A few weeks ago, Geoffrey Grosenbach a.k.a. Topfunky was kind enough to fly me out to give a Ruby talk for the folks at Seattle.rb. I’ll be giving a reprise of this talk, titled “The API Construction Set”, in a few weeks at Ruby-NYC. But if you absolutely can’t wait, you could go check out Geoff’s blog, where he’s just posted the audio and PDF slides of the talk.
I know it’s the convention for everybody to post slides after giving a talk, but I’ve always suspected that my slides are much less useful than most. If you’ve seen me talk before, you probably wouldn’t be surprised to hear that I’ve read Edward Tufte’s anti-PowerPoint rant a few times, and I try to keep it in mind when I’m preparing a talk. There’s nothing worse than watching somebody read bullet points off of projected slides for an hour straight, so I don’t have many bullets and most of my content ends up coming out of my mouth, not anywhere on the slide. Of course, with the provided audio you could try listening to the MP3 and guessing where I made the slide transitions, but I don’t know if my words are worth that much effort. I’d put up with that annoyance if, say, the Buddha gave a lecture on enlightenment at UC Berkeley, but that’s about it.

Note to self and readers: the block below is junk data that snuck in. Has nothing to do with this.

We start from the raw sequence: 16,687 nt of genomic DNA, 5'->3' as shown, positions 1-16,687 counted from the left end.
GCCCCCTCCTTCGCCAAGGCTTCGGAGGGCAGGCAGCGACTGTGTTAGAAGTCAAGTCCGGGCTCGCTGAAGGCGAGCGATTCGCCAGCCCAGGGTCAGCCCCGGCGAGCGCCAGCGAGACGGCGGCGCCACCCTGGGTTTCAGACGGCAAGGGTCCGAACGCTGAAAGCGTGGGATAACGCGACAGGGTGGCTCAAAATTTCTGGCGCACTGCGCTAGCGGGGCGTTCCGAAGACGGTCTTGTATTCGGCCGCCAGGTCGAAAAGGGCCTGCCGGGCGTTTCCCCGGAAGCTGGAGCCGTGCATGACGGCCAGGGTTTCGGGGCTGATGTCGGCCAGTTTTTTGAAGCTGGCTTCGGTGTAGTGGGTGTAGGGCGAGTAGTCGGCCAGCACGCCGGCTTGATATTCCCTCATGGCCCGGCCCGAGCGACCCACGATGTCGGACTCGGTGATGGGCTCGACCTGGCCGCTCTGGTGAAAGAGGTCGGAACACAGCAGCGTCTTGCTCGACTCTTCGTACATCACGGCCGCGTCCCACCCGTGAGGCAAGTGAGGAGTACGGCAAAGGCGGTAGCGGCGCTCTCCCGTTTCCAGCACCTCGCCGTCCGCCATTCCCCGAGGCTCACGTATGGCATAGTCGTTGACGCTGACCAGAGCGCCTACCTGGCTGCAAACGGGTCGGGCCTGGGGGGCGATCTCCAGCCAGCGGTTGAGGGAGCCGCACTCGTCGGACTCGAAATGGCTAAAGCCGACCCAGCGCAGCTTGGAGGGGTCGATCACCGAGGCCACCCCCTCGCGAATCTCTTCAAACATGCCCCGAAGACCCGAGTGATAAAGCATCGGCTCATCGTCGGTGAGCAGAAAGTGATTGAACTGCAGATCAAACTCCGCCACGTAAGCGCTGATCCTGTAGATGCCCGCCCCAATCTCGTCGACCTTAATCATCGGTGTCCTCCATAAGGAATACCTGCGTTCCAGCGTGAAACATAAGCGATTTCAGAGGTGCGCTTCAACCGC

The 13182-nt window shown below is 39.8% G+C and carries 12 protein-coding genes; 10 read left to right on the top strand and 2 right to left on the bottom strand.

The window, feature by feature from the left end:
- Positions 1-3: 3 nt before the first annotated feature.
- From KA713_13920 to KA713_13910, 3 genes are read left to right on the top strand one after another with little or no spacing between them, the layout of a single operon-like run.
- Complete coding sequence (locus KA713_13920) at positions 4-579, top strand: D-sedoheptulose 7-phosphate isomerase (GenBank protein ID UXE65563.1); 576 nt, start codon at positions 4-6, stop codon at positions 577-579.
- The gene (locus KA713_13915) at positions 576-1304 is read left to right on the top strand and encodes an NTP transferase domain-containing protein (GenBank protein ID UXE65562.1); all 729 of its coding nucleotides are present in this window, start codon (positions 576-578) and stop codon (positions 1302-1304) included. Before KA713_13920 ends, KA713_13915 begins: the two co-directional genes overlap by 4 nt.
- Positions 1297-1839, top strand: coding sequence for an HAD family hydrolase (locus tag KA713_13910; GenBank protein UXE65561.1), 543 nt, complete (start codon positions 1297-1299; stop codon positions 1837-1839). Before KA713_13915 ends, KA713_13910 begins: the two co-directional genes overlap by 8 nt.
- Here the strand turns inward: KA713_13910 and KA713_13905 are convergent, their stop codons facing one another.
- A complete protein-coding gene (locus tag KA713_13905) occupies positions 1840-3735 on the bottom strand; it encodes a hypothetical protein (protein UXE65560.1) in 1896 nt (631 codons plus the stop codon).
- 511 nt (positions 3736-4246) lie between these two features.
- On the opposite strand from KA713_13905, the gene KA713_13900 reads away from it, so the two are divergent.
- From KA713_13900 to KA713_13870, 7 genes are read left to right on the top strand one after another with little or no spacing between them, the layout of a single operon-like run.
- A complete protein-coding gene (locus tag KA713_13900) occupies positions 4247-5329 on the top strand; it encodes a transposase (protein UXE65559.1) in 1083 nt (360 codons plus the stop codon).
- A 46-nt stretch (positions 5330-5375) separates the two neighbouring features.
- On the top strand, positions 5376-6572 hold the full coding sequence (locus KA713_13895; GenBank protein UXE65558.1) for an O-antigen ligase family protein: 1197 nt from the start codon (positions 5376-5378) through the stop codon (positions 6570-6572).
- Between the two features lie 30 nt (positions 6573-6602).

(Incidentally, is anybody working on video & audio formats that embed metadata for connecting to other applications? Ideally, that audio file would have information that would allow it to drive the PDF slides automatically. And every time I see a video on YouTube that displays a URL on the screen, I think that it’s a shame I can’t click on it. If you know of any efforts in this area, please let me know.)
One especially tricky aspect of giving this sort of a talk is that when you’re talking about code, you probably need more resolution than you get on a screen. Many programming problems can’t be represented in just 15 lines, but that’s about all you get if you want the guys way in the back to be able to read your examples.
Tufte mentions paper handouts, and I’ve used them in previous talks, but then you can’t tweak your examples last-minute, not to mention all the avoidable tree-killing. So this time, I prepared a downloadable archive of Ruby files, so the motivated attendee could follow along on his own laptop. That seemed to work okay.
Anyway, NYC Rubyists can just come to our next meeting, on October 24. And at some point after that, I hope to actually write the whole thing up into an entry here on this blog. But, you know, there are lots of things I hope to do.